Posted by: Martin Scherer | 27/02/2011

Internet scams and Brittain’s cradle to grave health care.


…No doubt you are tired of all those Nigerian e-mail scams. Here is one with a different twist.   

From:Lady Martha Stirling,

12889 Surrey Avenue, Chelsea, SW3, England.

I am Lady Martha Stirling,Laird of Keir,recently my Doctor diagnosed that i have limited days to live due to cancerous illness which i am suffering right now,as my late husband was renowned for his philanthropic grant,Sir D.S,Chairman of Stirling & Wright General Partners,i hereby bequeath you with my £20 Million Pounds to build a Martha Stirlings Foundation,as my sole benefactor for charitable purposes and i will also issue a Letter of Authority that will empower you as my beneficiary of this fund through my Lawyer,please respond using my personal email address:

Lady Martha Stirling.

Whilst Nigerian scams portray themselves as utterly corrupt, I am a little offended by one that similarly portrays the Scots.

Whoever wrote this scam, did their research. The Honourable Sterlings, Lairds of Keir, do exist. Colonel Sir Archibald founded the Special Air Service. With a name like Archibald this is beginning to sound somewhat pythonesque. Laird is Scottish for Lord, and therefore a man, not a woman. Not that such confusions are new to the world of aristocracy, judiciary and bishops who dress in ancient frocks

You may wonder why ‘Sirs’ are always addressed by their first names but Lord’s by their place name. The tradition stems from the time when the father was the Lord of the Manor. The peasants addressed his ten-year-old son as ‘Sir’. I said Peasant not Pheasant or Grouse, which is about all that most Scottish land is worth. The Scottish aristocracy are ‘dirt rich’ as Americans would say. However, it is always worth trading on snobbish susceptibility to a Lordship. You can purchase such titles, for as little as $20,000, and I’ve known such a title to convince judges you simply could not be guilty of drunk-driving at 100 mph through the streets of London.     

You can imagine some shoe-less Nigerian in downtown slum Lagos hearing that a fellow Nigerian had just received a cheque for £20 by such a scam. Now, £20 for such a person is a year’s income, an irresistible temptation to sit for hours in a greasy internet café sending such e-mails. Rather than the tired “I am the son of a Nigerian diplomat / bank manger who swindled £600,000,000’, this scamster has used her imagination. So excited by her fictional creation, she hit the button six times sending me six copies.    

The British Fraud office has recently decided to target scamsters, as reported by the BBC who interviewed an impeccably dressed and spoken dear old lady, living in her one bedroom London apartment, who had fallen for several of these scams. Lets call her Cynthia Turner in honour of my ex-wife’s distinguished family.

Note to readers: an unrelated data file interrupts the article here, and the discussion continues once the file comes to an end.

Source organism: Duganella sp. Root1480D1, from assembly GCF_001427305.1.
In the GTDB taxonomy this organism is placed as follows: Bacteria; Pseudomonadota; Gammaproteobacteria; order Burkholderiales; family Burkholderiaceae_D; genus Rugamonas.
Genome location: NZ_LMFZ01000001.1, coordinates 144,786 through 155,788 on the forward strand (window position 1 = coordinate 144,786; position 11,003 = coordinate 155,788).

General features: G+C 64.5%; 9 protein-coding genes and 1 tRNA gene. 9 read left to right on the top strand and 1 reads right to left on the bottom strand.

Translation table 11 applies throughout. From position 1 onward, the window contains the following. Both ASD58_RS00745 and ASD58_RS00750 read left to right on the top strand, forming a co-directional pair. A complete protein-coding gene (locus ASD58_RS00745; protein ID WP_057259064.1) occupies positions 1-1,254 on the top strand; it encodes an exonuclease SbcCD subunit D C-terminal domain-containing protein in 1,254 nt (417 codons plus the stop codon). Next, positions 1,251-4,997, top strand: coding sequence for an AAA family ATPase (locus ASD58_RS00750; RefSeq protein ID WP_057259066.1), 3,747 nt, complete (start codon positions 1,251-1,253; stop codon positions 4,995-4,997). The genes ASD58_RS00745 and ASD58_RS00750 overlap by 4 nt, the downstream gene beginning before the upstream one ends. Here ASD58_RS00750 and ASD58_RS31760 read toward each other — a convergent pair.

With a smile for the camera, Cynthia calmly showed the dozens of scams she had ‘fallen’ for, saying that each time she sends her money in the hope of salvation but salvation never comes.

Hang on a moment. Should’t that raise a question mark for any worthy journalist? Why isn’t she distraught? Why does she keep doing it? From what is she seeking salvation? The indignity of living in a one bedroom flat, where she once lived in a mansion? The indignity of being old and ignored, where once she was the belle of the ball? How seductive to be considered a worthy administrator of the £20 Million Pounds Lady Martha Stirlings Charitable Foundation, from which she could then syphon a £1,000,000 annual stipend.

The sad indictment here is a society in which the elderly are so lonely as to be seduced by these scams. Whilst many Americans look enviously at the British National Health service they may care to read recent reports that the elderly in hospital are often ignored, left without adequate pain medication and starved of their meals. Hospital meals do little to aid recovery 

That is what baby-boomers look forward to. Another report predicts 60% of British hospital beds will be filled by elderly patients because there is nowhere else for them to go. In this age of youth, no-one wants to be reminded that we all grow old and decrepit. Their families don’t want them. No-one wants them. As portrayed in a recent British sit-com by the comedian, Jo Brand. I admire Jo, but its very difficult to laugh at such abuse.

Now I’ve sent a shiver down your spine and a tear to your eye. If both baby-boomers and young of today don’t do something, then that is their future. What can you do?

Will anything be resolved by the Fraud office requesting you send them your postal and e-mail scams? Or is that merely more jobs for the boys. What has happened to journalism that it fails to investigate beyond the headline? Can we justifiable criticise the 3rd world starving poor, when our judiciary are conned by the same snobbishness of ancient title and the problem is created here by the neglect of our elderly?  Do Americans really believe the anonymous state will provide the human care Grandma needs?  

She only wants someone to listen. We might learn something of yesteryear.       

Go steal a grandma, there’s one in your neighbourhood. Let’s get off our fat TV arses and take grandma for a walk, with her Zimmer frame, or wheel chair. Then maybe grandma wont be so desperate to fall for these scams. Preferably, take grandma for a walk down the middle of Main Street, with a ginormous banner. “If we cannot respect and care for those who built this society, then we have no right to benefit from it.

And in that act alone, we will have protected the elderly from such e-mail scams.


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